If you ask a food safety professional to define food safety, you’d get a pretty concrete answer, which would likely include the identification of hazards, instances where hazards become risks, and the mechanisms to control those risks so that public health is not compromised. But ask the average consumer, and you get a very different answer, based on research by Deloitte, which surveyed over 5,000 U.S. consumers for a report, “Capitalizing on the Shifting Consumer Food Value Equation,” developed in collaboration with the Food Marketing Institute (FMI) and GMA (http://bit.ly/1Pt6jSC).
EVOLVING DRIVERS. What attracts a consumer to a product? Taste, price, and convenience, right? Historically, the answer would be yes, but there are increasingly more factors that come into play when consumers make purchasing decisions. These “evolving drivers,” as termed by Deloitte, are equally prevalent in all types of consumers, regardless of age, income level, or region of the country. Now more than ever, consumers are considering other factors when making food choices. That is: health and wellness, safety, social impact, experience (between the consumer and retailer or brand), and transparency (an overarching driver).
The combined preference of consumers for these evolving drivers is almost equal to that for the traditional key factors of taste, price, and convenience.
Food safety professionals should be excited to see safety on the list. However, the consumer’s view of safety may be different—and broader—than how we typically define it in the food industry. When considering the scope of “safety,” consumers’ perception includes absence of allergens; fewer ingredients; and detailed, accurate labeling.
Where are hazards like Salmonella? The report notes that consumers remain concerned with the short-term, and long-term, impacts of food on their health, but their examples of these are “toxin free,” and “carcinogens,” respectively. This reinforces that a consumer’s view of food safety is quite different from our own. The report goes on to say that consumers intimately tie safety to health and wellness and supports the idea that consumers take much more holistic view of safety and health than ever before.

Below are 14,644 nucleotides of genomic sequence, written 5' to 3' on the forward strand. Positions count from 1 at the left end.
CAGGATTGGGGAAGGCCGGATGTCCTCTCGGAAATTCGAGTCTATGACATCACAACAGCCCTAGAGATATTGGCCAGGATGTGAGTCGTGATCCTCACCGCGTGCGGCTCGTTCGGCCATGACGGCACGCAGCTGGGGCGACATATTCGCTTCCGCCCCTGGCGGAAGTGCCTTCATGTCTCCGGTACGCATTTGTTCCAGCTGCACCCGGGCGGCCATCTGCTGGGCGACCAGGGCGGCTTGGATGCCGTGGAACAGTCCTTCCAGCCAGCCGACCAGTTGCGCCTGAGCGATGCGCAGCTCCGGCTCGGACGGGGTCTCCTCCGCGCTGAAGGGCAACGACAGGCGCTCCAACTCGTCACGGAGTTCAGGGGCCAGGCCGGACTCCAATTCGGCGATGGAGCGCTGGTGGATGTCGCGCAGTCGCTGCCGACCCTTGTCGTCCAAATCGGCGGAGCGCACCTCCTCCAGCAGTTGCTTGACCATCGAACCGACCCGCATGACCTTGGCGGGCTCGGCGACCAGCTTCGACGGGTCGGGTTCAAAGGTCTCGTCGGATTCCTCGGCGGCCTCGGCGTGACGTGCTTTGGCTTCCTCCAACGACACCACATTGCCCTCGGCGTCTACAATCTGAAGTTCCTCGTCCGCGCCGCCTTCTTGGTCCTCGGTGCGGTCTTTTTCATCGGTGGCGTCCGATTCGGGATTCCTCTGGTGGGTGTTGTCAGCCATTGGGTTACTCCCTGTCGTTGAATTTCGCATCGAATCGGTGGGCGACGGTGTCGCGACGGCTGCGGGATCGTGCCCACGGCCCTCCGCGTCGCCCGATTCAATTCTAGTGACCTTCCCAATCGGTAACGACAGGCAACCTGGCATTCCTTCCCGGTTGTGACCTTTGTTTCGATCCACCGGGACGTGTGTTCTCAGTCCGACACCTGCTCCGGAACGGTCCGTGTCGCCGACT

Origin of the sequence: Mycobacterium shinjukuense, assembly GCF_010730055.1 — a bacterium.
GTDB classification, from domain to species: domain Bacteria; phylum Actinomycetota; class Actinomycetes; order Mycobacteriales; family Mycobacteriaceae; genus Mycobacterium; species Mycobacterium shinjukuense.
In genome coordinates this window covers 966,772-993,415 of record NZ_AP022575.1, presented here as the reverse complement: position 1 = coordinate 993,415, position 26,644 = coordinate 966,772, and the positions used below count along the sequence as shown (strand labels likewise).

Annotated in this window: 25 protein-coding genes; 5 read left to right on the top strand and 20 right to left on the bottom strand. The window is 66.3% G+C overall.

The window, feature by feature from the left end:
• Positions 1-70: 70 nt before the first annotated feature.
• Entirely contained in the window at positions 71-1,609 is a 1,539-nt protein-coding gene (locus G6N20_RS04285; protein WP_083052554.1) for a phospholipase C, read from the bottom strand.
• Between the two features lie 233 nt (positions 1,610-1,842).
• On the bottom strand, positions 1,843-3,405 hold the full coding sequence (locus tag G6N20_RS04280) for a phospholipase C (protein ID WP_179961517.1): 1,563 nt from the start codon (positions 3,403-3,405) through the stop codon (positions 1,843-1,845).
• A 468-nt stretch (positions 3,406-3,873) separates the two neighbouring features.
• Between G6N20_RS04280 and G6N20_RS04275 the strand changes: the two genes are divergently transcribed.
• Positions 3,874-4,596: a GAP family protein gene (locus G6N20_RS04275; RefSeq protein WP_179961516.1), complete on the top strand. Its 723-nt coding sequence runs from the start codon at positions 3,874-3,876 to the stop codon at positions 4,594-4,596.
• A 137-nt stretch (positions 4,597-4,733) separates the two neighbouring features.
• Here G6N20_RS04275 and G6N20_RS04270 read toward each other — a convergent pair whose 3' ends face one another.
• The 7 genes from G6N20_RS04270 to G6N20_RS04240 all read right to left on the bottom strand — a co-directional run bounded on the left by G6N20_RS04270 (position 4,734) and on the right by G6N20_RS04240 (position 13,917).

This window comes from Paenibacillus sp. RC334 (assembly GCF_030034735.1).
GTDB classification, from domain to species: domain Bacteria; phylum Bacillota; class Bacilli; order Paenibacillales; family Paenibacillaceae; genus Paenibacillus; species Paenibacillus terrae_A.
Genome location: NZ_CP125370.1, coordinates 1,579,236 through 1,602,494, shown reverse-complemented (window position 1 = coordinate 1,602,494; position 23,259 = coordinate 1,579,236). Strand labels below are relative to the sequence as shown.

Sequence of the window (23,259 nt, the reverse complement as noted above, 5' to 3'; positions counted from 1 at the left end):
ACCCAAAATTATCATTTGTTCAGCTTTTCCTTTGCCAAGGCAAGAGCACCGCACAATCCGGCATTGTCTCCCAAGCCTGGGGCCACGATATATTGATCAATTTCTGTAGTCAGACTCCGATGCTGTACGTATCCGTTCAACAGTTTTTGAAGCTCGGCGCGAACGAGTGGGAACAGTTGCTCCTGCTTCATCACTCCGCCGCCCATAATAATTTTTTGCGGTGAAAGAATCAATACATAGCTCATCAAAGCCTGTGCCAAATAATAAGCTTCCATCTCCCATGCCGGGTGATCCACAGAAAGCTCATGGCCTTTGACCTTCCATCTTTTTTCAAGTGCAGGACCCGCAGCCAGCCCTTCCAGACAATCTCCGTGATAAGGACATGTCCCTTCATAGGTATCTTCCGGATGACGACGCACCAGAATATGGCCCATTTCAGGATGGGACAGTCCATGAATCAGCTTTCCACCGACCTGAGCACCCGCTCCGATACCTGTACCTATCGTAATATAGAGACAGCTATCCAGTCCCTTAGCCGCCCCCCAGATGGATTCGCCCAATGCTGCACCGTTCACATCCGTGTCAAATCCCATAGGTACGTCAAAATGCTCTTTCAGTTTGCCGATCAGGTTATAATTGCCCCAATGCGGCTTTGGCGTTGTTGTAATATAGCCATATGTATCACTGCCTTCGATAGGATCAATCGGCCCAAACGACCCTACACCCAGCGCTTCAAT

TRANSPARENCY BUILDS TRUST. Although food safety staff often are involved in conversations around traceability, it appears that, to consumers, transparency encompasses a broad range of information, accessible in a variety of formats. Still, for the food safety professional struggling to attain buy-in on traceability initiatives, this report may provide external substantiation of consumer desires for more information about food, including where it comes from. And this cannot be provided without the back-end infrastructure that supports solid traceability data, supply-chain wide.
Transparency helps build consumer trust and confidence. So does a good food safety record. Despite the fact that when consumers contemplate our record of safety, they may be looking at more than outbreaks and recalls, we must remain vigilant when it comes to our core food safety goals. Given that the report singles out allergens as an issue of concern to consumers, let’s critically examine the systems and technologies available to ensure the right product gets into the right package, and that the label is accurate.
On the pathogen side, now that science and technology have evolved to the point of relating single cases of illness to an environmental sample from years ago, the likelihood of relating an illness to a product is greater than ever before. There are several implications of this: consumers may perceive there is more foodborne illness today than before (although we know it’s really an increase in detection). And, importantly, when it surfaces that some contamination issues may have been longstanding, this may reduce consumer trust in commercial food systems. Given the accessibility of information and the speed with which news travels, it is imperative that we ensure our systems and processes continue to deliver the highest level of safety – however that may be defined.
RETAILERS ARE ALSO RESPONSIBLE. Fortunately for manufacturers, you are not alone on the food-safety journey. An FMI survey referenced in the report shows that 42% of shoppers rely on retailers to assume a greater food safety responsibility, which is substantially higher than the 25% who made that assertion in 2009. Additionally, in a Deloitte survey, when consumers indicated that they patronized retailers due to the retailer’s reputation or values, the top attribute cited was the retailer’s commitment to food safety (69%) – with that broader definition of safety to include health and wellness features.
As food safety professionals, we need to remain vigilant in our efforts to limit and control contamination in the food production environment and ensure that consumers don’t fall ill due to the foods they eat. Increasingly, however, we also need to be aware that consumers take a much broader view of food safety. With the consumers’ consideration of long-term consequences of diet; ingredients used in food formulation; and labeling, multi- and cross-disciplinary conversations within food companies could aid in developing a holistic approach for responding to consumer expectations.
The Deloitte report, released in January, calls on companies to broaden their definition of “safety” to manage and satisfy an expanded set of consumer expectations. That could mean new ways of working across functions because, in many cases, company units that are responsible for safety do not focus on broader health and wellness issues, but concentrate instead on their traditional definitions of food safety.
The author is GMA vice president, science operations.